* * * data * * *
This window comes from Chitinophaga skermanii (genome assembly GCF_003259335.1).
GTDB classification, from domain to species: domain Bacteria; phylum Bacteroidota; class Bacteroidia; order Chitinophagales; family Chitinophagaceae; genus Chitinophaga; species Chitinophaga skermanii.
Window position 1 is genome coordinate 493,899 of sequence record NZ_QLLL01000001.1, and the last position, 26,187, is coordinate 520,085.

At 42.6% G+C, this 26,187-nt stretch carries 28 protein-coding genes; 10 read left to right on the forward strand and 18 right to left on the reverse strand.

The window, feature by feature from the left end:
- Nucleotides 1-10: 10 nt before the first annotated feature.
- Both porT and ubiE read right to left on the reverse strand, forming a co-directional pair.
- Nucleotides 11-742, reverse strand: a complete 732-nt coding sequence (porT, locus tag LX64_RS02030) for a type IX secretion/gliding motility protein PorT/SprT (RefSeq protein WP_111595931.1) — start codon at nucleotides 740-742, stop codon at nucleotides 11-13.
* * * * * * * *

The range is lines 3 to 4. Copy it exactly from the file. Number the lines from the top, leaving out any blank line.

Window position 1 is genome coordinate 493,899 of sequence record NZ_QLLL01000001.1, and the last position, 26,187, is coordinate 520,085.

At 42.6% G+C, this 26,187-nt stretch carries 28 protein-coding genes; 10 read left to right on the forward strand and 18 right to left on the reverse strand.